Author Topic: GM - General Motors  (Read 434122 times)

PlanMaestro

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GM - General Motors
« on: May 22, 2012, 01:57:09 PM »
I never expected to say this but after its reemergence from bankruptcy General Motors looks very cheap. The history of Peter Lynch's investment in Chrysler in the early 80s, the investment that made Magellan, might be appropriate. There are also TARP warrants that seem mispriced.

P/S 0.22, P/E 6.3, $32B in cash and marketable securities with only $9B debt, all that for a marketcap of $34B. I have not gone through the cash flow details, the pension liabilities, accrued liabilities, or the product line-up but I imagine that others can jump on this.
 
Here are a couple of articles on the pent-up demand tailwind:

http://seekingalpha.com/article/605651-why-u-s-auto-sales-are-still-too-low?source=email_authors_alerts&ifp=0
http://www.economist.com/node/21548275
http://www.economist.com/node/17902837
« Last Edit: May 22, 2012, 02:11:37 PM by PlanMaestro »


hyten1

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Re: GM - General Motors
« Reply #1 on: May 22, 2012, 02:59:24 PM »
they do have a decent size pension obligation, but even with that i still think gm is cheap, i have a position in it

beerbaron

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Re: GM - General Motors
« Reply #2 on: May 22, 2012, 06:37:07 PM »
I have not checked GM but my gut would tell me that after the bankruptcy the pension liabilities were brought back to a realistic assumption. When a company is operating normally it can play around with numbers, but when in bankruptcy a lot of people ask questions and you are forced to take more realistic assumptions.

BeerBaron

alertmeipp

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Re: GM - General Motors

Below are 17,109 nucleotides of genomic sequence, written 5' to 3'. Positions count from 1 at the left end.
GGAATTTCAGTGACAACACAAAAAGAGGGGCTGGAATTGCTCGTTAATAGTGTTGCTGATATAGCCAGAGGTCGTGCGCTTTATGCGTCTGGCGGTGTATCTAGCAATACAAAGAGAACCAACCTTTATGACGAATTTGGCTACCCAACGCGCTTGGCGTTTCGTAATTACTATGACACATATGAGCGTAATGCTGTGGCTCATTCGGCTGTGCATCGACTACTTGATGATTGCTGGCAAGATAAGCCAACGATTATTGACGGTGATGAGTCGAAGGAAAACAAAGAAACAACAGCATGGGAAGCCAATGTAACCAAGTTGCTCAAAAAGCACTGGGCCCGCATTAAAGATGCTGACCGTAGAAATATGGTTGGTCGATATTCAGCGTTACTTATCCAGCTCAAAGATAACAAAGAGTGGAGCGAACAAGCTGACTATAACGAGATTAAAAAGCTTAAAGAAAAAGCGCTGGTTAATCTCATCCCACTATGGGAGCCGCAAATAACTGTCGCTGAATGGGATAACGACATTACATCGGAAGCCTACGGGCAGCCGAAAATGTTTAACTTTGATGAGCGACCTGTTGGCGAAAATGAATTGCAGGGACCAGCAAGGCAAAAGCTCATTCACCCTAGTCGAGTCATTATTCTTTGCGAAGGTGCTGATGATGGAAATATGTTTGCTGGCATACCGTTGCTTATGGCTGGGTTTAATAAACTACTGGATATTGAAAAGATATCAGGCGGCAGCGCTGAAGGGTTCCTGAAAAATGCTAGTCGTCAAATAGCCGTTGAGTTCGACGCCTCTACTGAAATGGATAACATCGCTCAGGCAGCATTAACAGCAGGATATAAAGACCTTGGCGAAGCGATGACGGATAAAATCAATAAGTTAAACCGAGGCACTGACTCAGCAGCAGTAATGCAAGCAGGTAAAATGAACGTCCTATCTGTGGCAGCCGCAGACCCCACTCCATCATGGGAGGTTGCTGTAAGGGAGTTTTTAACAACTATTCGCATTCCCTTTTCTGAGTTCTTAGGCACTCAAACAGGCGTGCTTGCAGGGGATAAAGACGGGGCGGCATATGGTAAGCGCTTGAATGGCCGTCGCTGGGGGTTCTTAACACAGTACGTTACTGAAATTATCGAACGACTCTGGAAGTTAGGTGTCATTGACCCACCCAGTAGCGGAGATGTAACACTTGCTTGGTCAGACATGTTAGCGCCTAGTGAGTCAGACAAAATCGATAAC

« Reply #3 on: May 22, 2012, 07:01:29 PM »
how's GM's product line compared for Ford and Chrysler?


rogermunibond

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Re: GM - General Motors
« Reply #4 on: May 22, 2012, 07:01:45 PM »
http://www.ft.com/intl/cms/s/0/99245856-a0c4-11e1-851f-00144feabdc0.html#axzz1vY1q8W3Y

FT had a piece today on GM's troubles in Euroland with Opel.

17thstcapital

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Re: GM - General Motors
« Reply #5 on: May 22, 2012, 07:07:56 PM »
Opel/Europe is a mess and likely will be so for a while.  Doesn't look like it will be easy for the company to get out of this mess. 

Pension + OPEB is around $25bn and will likely grow given low rates.....still very high but manageable given hefty cash balance. 

Looks like stock is trading at ~2x EBITDA.  Tarp warrants are attractive as is the mandatory convertible pfd which has a current yield north of 6%. 

bargainman

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Re: GM - General Motors
« Reply #6 on: May 24, 2012, 08:55:33 PM »
Do you know what the symbol for the preferred is? and the terms for conversion?  What about the warrants?  Thanks.

17thstcapital

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Re: GM - General Motors
« Reply #7 on: May 25, 2012, 04:48:02 AM »